Now, just knowing your key activities isn’t enough. To get results, you should communicate such activities to your entire team.
So, once you figure out your most productive activities, you should streamline the process and design a roadmap that showcases these activities in a logical order. A good way to do this is to install a Gantt chart for all your teams.
This way, everyone will understand what they should focus on. Additionally, roadmaps will clarify your value proposition and will support your sales reps during presentations.
In the end, a SVOT isn’t a luxury, but a necessity, especially in sales.
5. Leverage the power of software
Implementing a SVOT in your organization might seem intimidating, but with the right process, it’s relatively simple.
The first step is to verbalize an agreement with your team and define which data will represent success for you.
With this agreement in mind, now you should integrate and consolidate all of your data into one source of truth.
By doing so, you’ll reduce the amount of time spent flicking between different platforms. Also, you’ll make it easier to see the data that’s most important.
Now, it’s worth mentioning that a SVOT shouldn’t only integrate marketing and sales, but also accounting, finance, HR, and every one of your departments.
This process might seem difficult at first and, if you do it manually, it can be a true nightmare. Fortunately, many platforms out there offer integrations to speed up this process.
For instance, take a look at Frevvo’s homepage. If you scroll down a bit, you’ll find a section about their integrations:
Even though Frevvo is a workflow automation software, you can integrate most of your tools and still centralize your information into one place using their low-code workflow automation tools.
You’ll be glad to hear that most platforms offer this type of integration.
So there you have it.
Now that you understand what a single version of the truth is and the benefits of implementing this concept, let’s talk about some of the key takeaways of this guide:
Don’t just look at your CRM data and reports to craft your next sales strategy: create a SVOT by combining your sales pipeline, telephony, marketing campaigns, support tickets, and after-sales services data to improve your customer experience throughout the entire journey.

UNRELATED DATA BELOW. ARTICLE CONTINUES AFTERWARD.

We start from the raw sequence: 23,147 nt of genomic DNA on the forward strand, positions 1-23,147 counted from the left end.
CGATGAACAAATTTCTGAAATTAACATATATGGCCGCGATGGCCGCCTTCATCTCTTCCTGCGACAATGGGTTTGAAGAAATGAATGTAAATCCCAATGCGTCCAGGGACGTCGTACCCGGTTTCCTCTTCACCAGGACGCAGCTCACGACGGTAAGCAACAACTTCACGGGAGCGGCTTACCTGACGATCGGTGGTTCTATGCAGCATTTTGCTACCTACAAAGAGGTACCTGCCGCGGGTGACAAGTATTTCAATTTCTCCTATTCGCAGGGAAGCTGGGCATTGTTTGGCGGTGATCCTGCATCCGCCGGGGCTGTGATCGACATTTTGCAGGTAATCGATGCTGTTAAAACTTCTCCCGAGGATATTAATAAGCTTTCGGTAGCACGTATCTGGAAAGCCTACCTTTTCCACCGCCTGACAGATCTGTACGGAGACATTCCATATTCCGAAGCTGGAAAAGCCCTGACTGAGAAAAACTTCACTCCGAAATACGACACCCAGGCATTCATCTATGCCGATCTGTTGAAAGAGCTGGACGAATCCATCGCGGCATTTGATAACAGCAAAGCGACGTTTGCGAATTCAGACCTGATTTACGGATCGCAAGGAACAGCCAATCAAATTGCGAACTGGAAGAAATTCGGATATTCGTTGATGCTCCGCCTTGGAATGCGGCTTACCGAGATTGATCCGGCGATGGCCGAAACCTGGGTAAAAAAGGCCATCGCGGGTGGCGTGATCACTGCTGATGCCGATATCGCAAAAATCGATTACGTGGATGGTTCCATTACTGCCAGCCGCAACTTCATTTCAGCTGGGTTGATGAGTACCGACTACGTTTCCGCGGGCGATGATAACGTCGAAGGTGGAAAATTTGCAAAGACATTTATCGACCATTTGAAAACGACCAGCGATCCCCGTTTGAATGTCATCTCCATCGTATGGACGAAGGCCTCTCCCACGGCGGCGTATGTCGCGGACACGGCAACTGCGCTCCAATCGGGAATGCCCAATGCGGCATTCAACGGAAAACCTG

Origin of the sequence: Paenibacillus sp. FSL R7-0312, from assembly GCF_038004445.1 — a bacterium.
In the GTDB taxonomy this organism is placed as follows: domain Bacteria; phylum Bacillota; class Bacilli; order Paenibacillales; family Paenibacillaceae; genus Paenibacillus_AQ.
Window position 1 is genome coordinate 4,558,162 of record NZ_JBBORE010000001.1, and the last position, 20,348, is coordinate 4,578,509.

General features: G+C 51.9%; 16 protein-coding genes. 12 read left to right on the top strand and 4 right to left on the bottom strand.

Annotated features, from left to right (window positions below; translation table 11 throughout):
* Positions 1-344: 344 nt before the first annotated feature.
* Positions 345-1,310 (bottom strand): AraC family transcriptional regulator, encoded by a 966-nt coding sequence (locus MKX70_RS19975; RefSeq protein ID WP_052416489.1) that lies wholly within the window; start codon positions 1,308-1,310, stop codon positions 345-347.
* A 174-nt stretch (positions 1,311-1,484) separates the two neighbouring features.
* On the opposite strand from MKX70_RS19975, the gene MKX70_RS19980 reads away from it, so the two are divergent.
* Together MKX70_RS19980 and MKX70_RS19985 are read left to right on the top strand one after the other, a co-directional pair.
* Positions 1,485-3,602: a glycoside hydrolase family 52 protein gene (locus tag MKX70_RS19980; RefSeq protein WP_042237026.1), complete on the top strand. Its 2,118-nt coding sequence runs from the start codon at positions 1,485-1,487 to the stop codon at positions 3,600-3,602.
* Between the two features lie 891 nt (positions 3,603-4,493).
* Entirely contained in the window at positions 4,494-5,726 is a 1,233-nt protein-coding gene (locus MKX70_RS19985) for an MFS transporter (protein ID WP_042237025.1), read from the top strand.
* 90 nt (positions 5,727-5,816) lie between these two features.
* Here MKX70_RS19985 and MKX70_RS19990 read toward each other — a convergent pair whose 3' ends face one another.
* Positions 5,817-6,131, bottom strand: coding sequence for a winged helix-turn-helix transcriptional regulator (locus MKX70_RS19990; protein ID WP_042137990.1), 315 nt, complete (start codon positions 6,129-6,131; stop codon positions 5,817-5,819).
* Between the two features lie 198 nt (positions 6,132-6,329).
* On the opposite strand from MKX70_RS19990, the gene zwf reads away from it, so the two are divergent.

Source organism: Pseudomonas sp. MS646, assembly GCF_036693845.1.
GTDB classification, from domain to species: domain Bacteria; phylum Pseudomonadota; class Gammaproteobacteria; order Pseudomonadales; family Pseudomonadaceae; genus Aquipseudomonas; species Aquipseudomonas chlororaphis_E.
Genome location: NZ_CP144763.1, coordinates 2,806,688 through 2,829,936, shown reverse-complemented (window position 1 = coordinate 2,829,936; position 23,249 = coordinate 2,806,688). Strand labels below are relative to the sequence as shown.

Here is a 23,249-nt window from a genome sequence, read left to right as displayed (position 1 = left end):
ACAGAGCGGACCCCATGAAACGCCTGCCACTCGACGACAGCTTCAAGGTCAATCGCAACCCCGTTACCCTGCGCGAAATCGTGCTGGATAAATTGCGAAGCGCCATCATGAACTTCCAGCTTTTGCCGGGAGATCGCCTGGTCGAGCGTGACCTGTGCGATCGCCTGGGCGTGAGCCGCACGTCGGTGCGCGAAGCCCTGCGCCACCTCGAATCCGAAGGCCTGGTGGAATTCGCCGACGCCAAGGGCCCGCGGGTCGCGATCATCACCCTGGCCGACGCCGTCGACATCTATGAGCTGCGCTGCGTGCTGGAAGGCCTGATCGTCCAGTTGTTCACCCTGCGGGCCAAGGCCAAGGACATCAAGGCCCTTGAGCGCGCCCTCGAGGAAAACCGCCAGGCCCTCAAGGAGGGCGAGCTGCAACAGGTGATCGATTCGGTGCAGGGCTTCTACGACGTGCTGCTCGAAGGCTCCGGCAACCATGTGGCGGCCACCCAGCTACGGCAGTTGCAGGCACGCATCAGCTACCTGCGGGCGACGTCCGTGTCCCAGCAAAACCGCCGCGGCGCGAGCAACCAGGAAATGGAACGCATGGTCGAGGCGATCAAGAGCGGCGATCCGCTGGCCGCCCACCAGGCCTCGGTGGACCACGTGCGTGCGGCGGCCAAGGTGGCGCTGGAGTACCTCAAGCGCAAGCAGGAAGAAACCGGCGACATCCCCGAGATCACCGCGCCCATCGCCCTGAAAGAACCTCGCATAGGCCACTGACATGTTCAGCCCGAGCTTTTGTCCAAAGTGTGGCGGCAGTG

Identify key activities by analyzing data from other departments: use the data you’ve got from your SVOT to find the correlation between results and activities to justify the actions you’re including in your sales processes.
SVOTs increase trust through consistency: by standardizing your processes and messaging throughout all of your channels, your customers will trust you more and, therefore, your sales will increase.
Finally, remember that choosing the right field management software to consolidate your data is a vital step. If you’re looking for a business intelligence tool to connect all your data sources, blend that data, and visualize your KPIs in real-time, then MozartData may be a good fit.
A customer data platform (CDP) centralizes an organization’s customer data, providing a single 360-view of each consumer that engages with the company. Yet there are still data-related considerations that organizations have to make beyond what the CDP does.
“[CDPs] were designed to fill a need – to enable a marketer to easily get to the data they need to create their segmentation and then go on and mark it from that point,” said George Corugedo, CTO of data management company Redpoint Global, at The MarTech Conference. “But the issue is that CDPs really don’t take care of the quality aspects of the data.”
Maintaining data quality also impacts segmentation, campaigns and privacy compliance challenges for marketing teams that use this data.
The data in a CDP depends on the quality of where it came from. Therefore, an organization using a CDP must also consider the quality of the data sources and reference files used to build out the CDP.
“The inevitable question is going to be, how good is this data?” said Corugedo. “How much can I trust it to make a bold decision?”